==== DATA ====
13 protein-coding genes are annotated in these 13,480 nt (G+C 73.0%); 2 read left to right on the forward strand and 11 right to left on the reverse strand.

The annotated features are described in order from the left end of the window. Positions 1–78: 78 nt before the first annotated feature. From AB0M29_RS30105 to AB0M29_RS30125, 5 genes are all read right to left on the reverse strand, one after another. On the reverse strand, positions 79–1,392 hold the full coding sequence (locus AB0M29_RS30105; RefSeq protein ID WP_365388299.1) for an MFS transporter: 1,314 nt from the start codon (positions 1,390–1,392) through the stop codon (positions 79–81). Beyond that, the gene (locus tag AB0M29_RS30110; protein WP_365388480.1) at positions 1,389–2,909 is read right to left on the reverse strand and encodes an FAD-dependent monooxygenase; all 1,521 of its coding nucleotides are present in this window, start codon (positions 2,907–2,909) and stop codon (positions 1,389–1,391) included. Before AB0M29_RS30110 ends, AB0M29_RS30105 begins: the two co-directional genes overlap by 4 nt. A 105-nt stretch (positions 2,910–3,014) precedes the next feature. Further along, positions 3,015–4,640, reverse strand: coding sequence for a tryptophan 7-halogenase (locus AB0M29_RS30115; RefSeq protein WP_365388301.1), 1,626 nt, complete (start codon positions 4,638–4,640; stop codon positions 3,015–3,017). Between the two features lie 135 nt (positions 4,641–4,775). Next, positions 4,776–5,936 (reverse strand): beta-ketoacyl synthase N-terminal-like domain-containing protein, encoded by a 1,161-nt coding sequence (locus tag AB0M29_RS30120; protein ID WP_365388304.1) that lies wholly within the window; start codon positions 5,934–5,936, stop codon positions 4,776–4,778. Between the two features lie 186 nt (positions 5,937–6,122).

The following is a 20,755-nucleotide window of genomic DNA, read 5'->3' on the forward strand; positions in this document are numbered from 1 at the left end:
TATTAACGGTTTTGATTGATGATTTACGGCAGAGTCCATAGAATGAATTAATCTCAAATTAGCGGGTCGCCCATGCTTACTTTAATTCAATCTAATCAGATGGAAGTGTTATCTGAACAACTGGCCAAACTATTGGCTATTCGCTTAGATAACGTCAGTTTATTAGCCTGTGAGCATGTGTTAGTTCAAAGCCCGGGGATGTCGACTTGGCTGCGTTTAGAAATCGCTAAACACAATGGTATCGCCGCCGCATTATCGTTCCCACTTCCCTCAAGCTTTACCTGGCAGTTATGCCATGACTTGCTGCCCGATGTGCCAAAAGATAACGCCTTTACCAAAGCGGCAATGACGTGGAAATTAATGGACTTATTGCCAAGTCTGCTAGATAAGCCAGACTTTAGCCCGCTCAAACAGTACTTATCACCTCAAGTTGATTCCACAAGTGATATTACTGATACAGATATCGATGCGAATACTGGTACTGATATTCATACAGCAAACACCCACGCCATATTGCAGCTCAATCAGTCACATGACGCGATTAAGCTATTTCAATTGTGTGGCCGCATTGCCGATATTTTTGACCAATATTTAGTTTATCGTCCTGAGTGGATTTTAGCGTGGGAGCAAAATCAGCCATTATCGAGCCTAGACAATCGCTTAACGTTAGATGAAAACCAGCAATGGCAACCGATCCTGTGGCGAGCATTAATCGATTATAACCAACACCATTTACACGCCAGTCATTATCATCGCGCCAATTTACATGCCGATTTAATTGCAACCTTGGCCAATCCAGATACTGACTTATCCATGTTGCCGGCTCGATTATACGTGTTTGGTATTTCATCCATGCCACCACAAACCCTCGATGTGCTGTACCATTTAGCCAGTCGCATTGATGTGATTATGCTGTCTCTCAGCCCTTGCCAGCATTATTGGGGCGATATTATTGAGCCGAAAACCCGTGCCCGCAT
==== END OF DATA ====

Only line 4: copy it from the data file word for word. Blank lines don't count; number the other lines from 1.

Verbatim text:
TATTAACGGTTTTGATTGATGATTTACGGCAGAGTCCATAGAATGAATTAATCTCAAATTAGCGGGTCGCCCATGCTTACTTTAATTCAATCTAATCAGATGGAAGTGTTATCTGAACAACTGGCCAAACTATTGGCTATTCGCTTAGATAACGTCAGTTTATTAGCCTGTGAGCATGTGTTAGTTCAAAGCCCGGGGATGTCGACTTGGCTGCGTTTAGAAATCGCTAAACACAATGGTATCGCCGCCGCATTATCGTTCCCACTTCCCTCAAGCTTTACCTGGCAGTTATGCCATGACTTGCTGCCCGATGTGCCAAAAGATAACGCCTTTACCAAAGCGGCAATGACGTGGAAATTAATGGACTTATTGCCAAGTCTGCTAGATAAGCCAGACTTTAGCCCGCTCAAACAGTACTTATCACCTCAAGTTGATTCCACAAGTGATATTACTGATACAGATATCGATGCGAATACTGGTACTGATATTCATACAGCAAACACCCACGCCATATTGCAGCTCAATCAGTCACATGACGCGATTAAGCTATTTCAATTGTGTGGCCGCATTGCCGATATTTTTGACCAATATTTAGTTTATCGTCCTGAGTGGATTTTAGCGTGGGAGCAAAATCAGCCATTATCGAGCCTAGACAATCGCTTAACGTTAGATGAAAACCAGCAATGGCAACCGATCCTGTGGCGAGCATTAATCGATTATAACCAACACCATTTACACGCCAGTCATTATCATCGCGCCAATTTACATGCCGATTTAATTGCAACCTTGGCCAATCCAGATACTGACTTATCCATGTTGCCGGCTCGATTATACGTGTTTGGTATTTCATCCATGCCACCACAAACCCTCGATGTGCTGTACCATTTAGCCAGTCGCATTGATGTGATTATGCTGTCTCTCAGCCCTTGCCAGCATTATTGGGGCGATATTATTGAGCCGAAAACCCGTGCCCGCAT